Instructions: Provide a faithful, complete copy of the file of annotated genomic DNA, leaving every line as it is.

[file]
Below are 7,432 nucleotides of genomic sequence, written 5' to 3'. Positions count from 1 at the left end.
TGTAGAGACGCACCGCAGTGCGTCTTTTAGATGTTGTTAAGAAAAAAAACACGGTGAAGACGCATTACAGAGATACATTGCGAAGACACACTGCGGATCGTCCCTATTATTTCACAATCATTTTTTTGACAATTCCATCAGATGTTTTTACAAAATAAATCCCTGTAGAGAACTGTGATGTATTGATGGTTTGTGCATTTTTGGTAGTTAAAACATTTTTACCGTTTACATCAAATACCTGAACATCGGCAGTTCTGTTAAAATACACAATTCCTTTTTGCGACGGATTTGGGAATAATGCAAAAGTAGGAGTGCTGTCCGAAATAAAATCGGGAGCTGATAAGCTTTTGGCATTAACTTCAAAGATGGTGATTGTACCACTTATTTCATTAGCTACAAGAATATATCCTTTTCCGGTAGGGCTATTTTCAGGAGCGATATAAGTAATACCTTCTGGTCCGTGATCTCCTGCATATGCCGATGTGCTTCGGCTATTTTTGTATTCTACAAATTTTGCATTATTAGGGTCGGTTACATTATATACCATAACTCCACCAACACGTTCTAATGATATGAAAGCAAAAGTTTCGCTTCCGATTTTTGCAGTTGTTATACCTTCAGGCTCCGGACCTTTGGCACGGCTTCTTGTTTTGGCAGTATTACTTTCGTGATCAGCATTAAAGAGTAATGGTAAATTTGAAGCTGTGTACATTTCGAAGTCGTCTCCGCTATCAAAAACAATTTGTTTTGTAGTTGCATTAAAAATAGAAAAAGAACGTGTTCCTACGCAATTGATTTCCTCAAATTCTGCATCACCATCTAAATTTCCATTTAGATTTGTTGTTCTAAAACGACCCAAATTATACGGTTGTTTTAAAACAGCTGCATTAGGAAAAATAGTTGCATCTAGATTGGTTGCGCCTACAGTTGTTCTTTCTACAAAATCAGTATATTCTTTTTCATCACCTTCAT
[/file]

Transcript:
Below are 7,432 nucleotides of genomic sequence, written 5' to 3'. Positions count from 1 at the left end.
TGTAGAGACGCACCGCAGTGCGTCTTTTAGATGTTGTTAAGAAAAAAAACACGGTGAAGACGCATTACAGAGATACATTGCGAAGACACACTGCGGATCGTCCCTATTATTTCACAATCATTTTTTTGACAATTCCATCAGATGTTTTTACAAAATAAATCCCTGTAGAGAACTGTGATGTATTGATGGTTTGTGCATTTTTGGTAGTTAAAACATTTTTACCGTTTACATCAAATACCTGAACATCGGCAGTTCTGTTAAAATACACAATTCCTTTTTGCGACGGATTTGGGAATAATGCAAAAGTAGGAGTGCTGTCCGAAATAAAATCGGGAGCTGATAAGCTTTTGGCATTAACTTCAAAGATGGTGATTGTACCACTTATTTCATTAGCTACAAGAATATATCCTTTTCCGGTAGGGCTATTTTCAGGAGCGATATAAGTAATACCTTCTGGTCCGTGATCTCCTGCATATGCCGATGTGCTTCGGCTATTTTTGTATTCTACAAATTTTGCATTATTAGGGTCGGTTACATTATATACCATAACTCCACCAACACGTTCTAATGATATGAAAGCAAAAGTTTCGCTTCCGATTTTTGCAGTTGTTATACCTTCAGGCTCCGGACCTTTGGCACGGCTTCTTGTTTTGGCAGTATTACTTTCGTGATCAGCATTAAAGAGTAATGGTAAATTTGAAGCTGTGTACATTTCGAAGTCGTCTCCGCTATCAAAAACAATTTGTTTTGTAGTTGCATTAAAAATAGAAAAAGAACGTGTTCCTACGCAATTGATTTCCTCAAATTCTGCATCACCATCTAAATTTCCATTTAGATTTGTTGTTCTAAAACGACCCAAATTATACGGTTGTTTTAAAACAGCTGCATTAGGAAAAATAGTTGCATCTAGATTGGTTGCGCCTACAGTTGTTCTTTCTACAAAATCAGTATATTCTTTTTCATCACCTTCAT